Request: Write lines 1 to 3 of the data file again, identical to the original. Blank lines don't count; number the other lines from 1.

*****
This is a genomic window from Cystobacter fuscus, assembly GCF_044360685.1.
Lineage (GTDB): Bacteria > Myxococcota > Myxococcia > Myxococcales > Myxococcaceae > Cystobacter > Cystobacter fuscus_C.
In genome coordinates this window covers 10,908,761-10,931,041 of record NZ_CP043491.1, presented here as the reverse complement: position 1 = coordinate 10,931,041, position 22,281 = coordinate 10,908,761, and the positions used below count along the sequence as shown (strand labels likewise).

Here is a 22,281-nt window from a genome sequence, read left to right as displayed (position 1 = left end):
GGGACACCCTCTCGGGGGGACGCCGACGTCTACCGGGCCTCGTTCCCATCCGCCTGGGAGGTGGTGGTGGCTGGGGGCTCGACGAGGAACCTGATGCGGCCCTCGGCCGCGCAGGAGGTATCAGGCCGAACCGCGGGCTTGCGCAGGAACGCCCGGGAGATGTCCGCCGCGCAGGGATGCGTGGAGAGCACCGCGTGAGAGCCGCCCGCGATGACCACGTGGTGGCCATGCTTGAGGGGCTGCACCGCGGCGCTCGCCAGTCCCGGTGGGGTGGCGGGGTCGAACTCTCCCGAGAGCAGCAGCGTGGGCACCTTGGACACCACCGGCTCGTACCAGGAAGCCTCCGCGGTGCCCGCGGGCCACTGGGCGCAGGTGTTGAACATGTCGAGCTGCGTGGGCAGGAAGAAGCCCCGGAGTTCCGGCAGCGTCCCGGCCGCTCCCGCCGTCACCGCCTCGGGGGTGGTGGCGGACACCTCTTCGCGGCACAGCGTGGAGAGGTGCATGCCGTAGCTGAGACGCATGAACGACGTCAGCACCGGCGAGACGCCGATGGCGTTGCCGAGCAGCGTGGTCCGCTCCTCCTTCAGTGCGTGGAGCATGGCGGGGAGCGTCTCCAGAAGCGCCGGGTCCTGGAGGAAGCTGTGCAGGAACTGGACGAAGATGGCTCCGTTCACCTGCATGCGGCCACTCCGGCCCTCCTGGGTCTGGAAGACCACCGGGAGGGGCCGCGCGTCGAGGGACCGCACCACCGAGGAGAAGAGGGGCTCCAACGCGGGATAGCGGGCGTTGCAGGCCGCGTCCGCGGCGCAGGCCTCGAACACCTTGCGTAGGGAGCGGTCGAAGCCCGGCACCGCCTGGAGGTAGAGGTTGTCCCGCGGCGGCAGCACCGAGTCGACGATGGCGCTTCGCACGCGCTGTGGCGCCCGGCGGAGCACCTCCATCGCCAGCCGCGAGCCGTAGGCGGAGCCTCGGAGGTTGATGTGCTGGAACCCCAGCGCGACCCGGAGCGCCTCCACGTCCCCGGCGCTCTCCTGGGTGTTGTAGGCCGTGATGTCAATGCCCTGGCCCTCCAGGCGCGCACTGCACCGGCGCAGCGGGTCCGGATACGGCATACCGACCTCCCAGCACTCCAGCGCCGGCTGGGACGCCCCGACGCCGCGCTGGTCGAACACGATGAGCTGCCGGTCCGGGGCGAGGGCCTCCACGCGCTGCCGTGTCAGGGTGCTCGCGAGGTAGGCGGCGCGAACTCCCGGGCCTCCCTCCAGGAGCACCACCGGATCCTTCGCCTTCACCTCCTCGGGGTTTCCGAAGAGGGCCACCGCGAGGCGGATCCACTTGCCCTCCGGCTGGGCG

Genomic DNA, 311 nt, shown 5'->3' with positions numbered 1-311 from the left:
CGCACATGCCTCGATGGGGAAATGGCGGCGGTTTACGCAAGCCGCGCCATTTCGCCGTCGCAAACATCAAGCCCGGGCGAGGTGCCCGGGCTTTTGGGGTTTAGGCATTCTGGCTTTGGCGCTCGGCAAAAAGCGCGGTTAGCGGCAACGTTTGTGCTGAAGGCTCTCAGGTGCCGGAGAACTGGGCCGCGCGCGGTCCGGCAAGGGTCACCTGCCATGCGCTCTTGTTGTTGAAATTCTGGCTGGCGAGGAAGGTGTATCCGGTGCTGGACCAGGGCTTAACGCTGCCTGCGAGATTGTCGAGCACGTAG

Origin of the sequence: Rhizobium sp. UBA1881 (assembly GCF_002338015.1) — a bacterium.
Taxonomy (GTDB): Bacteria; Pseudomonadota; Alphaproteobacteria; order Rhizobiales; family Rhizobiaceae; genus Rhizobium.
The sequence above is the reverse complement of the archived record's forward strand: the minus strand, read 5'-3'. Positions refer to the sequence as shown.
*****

This is a genomic window from Cystobacter fuscus, assembly GCF_044360685.1.
Lineage (GTDB): Bacteria > Myxococcota > Myxococcia > Myxococcales > Myxococcaceae > Cystobacter > Cystobacter fuscus_C.
In genome coordinates this window covers 10,908,761-10,931,041 of record NZ_CP043491.1, presented here as the reverse complement: position 1 = coordinate 10,931,041, position 22,281 = coordinate 10,908,761, and the positions used below count along the sequence as shown (strand labels likewise).